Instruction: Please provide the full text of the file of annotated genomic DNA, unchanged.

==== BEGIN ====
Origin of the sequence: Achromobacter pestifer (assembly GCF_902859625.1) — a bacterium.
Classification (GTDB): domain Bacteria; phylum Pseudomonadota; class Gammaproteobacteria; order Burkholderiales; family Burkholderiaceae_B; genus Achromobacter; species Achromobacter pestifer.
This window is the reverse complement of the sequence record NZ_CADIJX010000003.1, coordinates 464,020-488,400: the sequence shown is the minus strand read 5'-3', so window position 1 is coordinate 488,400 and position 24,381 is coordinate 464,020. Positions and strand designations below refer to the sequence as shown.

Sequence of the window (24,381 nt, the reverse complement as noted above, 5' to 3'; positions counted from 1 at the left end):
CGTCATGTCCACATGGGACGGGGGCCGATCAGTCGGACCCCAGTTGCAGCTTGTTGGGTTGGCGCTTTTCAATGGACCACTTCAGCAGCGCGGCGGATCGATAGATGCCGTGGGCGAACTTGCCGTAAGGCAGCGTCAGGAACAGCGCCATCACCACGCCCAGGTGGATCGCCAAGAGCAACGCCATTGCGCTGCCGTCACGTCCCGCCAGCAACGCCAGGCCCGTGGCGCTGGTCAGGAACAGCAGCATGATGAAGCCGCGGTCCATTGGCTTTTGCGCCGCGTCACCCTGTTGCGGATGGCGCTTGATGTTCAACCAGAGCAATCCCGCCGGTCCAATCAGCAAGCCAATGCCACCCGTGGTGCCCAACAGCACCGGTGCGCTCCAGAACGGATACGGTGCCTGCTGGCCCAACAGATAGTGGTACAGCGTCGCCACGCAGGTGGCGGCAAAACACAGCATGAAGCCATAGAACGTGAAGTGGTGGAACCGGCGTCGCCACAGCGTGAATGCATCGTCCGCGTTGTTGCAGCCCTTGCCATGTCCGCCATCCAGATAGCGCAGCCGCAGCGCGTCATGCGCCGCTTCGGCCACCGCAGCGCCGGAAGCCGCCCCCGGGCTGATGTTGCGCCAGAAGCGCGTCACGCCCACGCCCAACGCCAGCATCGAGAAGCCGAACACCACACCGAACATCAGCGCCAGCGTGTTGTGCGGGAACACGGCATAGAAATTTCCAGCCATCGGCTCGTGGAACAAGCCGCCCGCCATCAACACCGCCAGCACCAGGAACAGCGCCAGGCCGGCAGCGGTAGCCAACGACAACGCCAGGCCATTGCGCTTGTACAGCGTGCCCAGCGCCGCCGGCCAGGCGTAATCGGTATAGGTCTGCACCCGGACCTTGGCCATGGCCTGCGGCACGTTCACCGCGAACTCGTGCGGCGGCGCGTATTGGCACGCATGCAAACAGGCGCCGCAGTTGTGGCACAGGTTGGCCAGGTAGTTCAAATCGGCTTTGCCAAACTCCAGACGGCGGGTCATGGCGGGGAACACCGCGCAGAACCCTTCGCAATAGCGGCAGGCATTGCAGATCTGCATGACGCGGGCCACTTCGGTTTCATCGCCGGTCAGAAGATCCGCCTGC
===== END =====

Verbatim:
Origin of the sequence: Achromobacter pestifer (assembly GCF_902859625.1) — a bacterium.
Classification (GTDB): domain Bacteria; phylum Pseudomonadota; class Gammaproteobacteria; order Burkholderiales; family Burkholderiaceae_B; genus Achromobacter; species Achromobacter pestifer.
This window is the reverse complement of the sequence record NZ_CADIJX010000003.1, coordinates 464,020-488,400: the sequence shown is the minus strand read 5'-3', so window position 1 is coordinate 488,400 and position 24,381 is coordinate 464,020. Positions and strand designations below refer to the sequence as shown.

Sequence of the window (24,381 nt, the reverse complement as noted above, 5' to 3'; positions counted from 1 at the left end):
CGTCATGTCCACATGGGACGGGGGCCGATCAGTCGGACCCCAGTTGCAGCTTGTTGGGTTGGCGCTTTTCAATGGACCACTTCAGCAGCGCGGCGGATCGATAGATGCCGTGGGCGAACTTGCCGTAAGGCAGCGTCAGGAACAGCGCCATCACCACGCCCAGGTGGATCGCCAAGAGCAACGCCATTGCGCTGCCGTCACGTCCCGCCAGCAACGCCAGGCCCGTGGCGCTGGTCAGGAACAGCAGCATGATGAAGCCGCGGTCCATTGGCTTTTGCGCCGCGTCACCCTGTTGCGGATGGCGCTTGATGTTCAACCAGAGCAATCCCGCCGGTCCAATCAGCAAGCCAATGCCACCCGTGGTGCCCAACAGCACCGGTGCGCTCCAGAACGGATACGGTGCCTGCTGGCCCAACAGATAGTGGTACAGCGTCGCCACGCAGGTGGCGGCAAAACACAGCATGAAGCCATAGAACGTGAAGTGGTGGAACCGGCGTCGCCACAGCGTGAATGCATCGTCCGCGTTGTTGCAGCCCTTGCCATGTCCGCCATCCAGATAGCGCAGCCGCAGCGCGTCATGCGCCGCTTCGGCCACCGCAGCGCCGGAAGCCGCCCCCGGGCTGATGTTGCGCCAGAAGCGCGTCACGCCCACGCCCAACGCCAGCATCGAGAAGCCGAACACCACACCGAACATCAGCGCCAGCGTGTTGTGCGGGAACACGGCATAGAAATTTCCAGCCATCGGCTCGTGGAACAAGCCGCCCGCCATCAACACCGCCAGCACCAGGAACAGCGCCAGGCCGGCAGCGGTAGCCAACGACAACGCCAGGCCATTGCGCTTGTACAGCGTGCCCAGCGCCGCCGGCCAGGCGTAATCGGTATAGGTCTGCACCCGGACCTTGGCCATGGCCTGCGGCACGTTCACCGCGAACTCGTGCGGCGGCGCGTATTGGCACGCATGCAAACAGGCGCCGCAGTTGTGGCACAGGTTGGCCAGGTAGTTCAAATCGGCTTTGCCAAACTCCAGACGGCGGGTCATGGCGGGGAACACCGCGCAGAACCCTTCGCAATAGCGGCAGGCATTGCAGATCTGCATGACGCGGGCCACTTCGGTTTCATCGCCGGTCAGAAGATCCGCCTGC